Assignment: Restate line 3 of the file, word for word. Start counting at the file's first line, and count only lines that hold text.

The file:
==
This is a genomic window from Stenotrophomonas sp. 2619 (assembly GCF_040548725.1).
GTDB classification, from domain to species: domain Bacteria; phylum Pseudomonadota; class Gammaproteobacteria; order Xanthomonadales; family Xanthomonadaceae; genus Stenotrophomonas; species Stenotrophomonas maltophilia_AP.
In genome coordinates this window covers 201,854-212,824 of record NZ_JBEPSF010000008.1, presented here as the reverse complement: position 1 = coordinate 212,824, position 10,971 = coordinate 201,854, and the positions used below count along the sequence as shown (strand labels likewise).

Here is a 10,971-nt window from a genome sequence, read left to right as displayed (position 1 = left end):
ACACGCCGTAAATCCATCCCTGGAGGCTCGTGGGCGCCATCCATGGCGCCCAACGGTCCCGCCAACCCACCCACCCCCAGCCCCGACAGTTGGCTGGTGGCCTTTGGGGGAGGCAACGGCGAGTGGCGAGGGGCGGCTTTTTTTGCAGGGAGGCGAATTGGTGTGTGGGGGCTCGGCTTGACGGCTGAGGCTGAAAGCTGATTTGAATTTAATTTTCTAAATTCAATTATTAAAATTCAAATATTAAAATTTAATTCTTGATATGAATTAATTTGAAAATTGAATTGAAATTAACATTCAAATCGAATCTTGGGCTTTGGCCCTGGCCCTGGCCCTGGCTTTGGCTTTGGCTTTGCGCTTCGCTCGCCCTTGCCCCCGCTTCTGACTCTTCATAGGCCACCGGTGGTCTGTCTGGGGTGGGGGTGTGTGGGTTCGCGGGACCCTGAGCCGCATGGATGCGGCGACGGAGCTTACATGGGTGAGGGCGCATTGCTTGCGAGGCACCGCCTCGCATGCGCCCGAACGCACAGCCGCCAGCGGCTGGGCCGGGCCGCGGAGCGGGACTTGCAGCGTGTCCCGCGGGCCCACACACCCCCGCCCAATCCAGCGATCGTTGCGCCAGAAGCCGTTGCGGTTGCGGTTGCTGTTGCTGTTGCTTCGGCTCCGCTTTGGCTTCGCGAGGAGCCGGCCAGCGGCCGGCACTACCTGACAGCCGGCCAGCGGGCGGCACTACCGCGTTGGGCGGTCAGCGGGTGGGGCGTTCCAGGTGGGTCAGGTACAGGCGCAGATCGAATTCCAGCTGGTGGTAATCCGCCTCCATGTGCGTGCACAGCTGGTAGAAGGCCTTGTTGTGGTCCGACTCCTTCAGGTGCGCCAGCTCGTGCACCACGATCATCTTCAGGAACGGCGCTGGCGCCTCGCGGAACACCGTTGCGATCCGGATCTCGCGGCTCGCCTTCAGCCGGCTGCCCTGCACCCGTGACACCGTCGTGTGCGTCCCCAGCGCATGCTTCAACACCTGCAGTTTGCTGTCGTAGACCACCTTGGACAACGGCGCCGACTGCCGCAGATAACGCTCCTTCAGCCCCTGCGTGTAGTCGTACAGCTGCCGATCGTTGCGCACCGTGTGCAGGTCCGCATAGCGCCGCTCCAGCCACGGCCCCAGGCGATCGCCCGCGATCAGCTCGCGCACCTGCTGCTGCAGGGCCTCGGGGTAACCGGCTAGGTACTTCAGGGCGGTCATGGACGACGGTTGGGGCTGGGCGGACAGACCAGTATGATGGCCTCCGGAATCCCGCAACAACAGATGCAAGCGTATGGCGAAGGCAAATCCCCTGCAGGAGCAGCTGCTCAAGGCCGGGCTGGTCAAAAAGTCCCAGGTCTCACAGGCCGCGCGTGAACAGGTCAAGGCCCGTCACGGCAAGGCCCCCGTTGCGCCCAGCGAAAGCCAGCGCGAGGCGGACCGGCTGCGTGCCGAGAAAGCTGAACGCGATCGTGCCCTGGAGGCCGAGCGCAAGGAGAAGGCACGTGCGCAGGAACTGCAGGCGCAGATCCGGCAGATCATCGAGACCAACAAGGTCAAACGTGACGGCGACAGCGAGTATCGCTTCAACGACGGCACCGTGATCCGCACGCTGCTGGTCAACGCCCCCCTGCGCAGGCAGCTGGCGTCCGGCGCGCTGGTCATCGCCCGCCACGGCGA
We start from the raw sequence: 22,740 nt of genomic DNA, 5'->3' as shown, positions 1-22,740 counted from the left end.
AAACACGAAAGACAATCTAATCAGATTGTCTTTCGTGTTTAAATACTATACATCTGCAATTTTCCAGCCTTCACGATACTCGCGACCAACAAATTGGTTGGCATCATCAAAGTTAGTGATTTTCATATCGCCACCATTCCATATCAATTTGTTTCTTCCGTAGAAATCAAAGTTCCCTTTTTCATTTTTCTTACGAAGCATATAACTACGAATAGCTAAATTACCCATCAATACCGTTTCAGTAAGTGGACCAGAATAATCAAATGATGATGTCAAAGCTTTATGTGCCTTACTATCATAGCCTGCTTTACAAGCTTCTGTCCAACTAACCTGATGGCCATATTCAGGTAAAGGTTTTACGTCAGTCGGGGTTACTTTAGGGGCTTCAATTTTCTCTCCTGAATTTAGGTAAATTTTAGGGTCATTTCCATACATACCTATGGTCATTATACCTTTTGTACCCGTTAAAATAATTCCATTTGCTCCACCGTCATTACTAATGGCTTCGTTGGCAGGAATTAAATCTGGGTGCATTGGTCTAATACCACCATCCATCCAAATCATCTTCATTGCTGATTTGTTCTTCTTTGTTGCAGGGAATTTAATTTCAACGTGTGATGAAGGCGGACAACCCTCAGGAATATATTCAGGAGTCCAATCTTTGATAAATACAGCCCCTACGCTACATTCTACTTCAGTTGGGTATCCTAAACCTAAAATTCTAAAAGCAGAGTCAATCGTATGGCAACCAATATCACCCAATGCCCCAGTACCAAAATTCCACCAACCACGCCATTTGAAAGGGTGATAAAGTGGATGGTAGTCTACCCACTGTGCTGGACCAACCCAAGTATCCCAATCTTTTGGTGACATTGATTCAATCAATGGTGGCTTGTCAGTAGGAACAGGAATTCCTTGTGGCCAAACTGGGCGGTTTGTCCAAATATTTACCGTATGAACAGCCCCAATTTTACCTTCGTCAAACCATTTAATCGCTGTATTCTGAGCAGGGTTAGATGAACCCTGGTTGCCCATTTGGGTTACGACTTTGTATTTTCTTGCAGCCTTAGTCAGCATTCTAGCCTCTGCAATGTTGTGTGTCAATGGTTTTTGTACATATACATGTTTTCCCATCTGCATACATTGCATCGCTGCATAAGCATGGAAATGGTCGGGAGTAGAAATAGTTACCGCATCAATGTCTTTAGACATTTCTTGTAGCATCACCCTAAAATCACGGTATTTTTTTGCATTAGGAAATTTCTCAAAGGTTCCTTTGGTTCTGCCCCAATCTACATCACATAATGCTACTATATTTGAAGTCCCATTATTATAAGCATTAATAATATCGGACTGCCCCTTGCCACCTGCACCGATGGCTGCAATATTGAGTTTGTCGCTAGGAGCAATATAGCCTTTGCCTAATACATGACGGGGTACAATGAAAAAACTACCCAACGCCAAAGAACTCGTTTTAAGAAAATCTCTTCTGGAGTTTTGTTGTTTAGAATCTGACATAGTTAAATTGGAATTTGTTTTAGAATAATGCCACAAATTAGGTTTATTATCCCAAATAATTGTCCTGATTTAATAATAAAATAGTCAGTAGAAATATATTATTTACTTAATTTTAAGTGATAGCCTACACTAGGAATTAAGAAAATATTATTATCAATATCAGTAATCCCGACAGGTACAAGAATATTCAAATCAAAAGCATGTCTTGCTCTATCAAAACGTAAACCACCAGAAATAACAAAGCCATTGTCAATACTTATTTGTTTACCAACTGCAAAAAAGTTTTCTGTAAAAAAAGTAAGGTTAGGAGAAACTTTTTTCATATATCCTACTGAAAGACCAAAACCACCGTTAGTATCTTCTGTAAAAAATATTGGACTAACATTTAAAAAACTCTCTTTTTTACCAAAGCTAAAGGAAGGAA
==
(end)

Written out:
In genome coordinates this window covers 201,854-212,824 of record NZ_JBEPSF010000008.1, presented here as the reverse complement: position 1 = coordinate 212,824, position 10,971 = coordinate 201,854, and the positions used below count along the sequence as shown (strand labels likewise).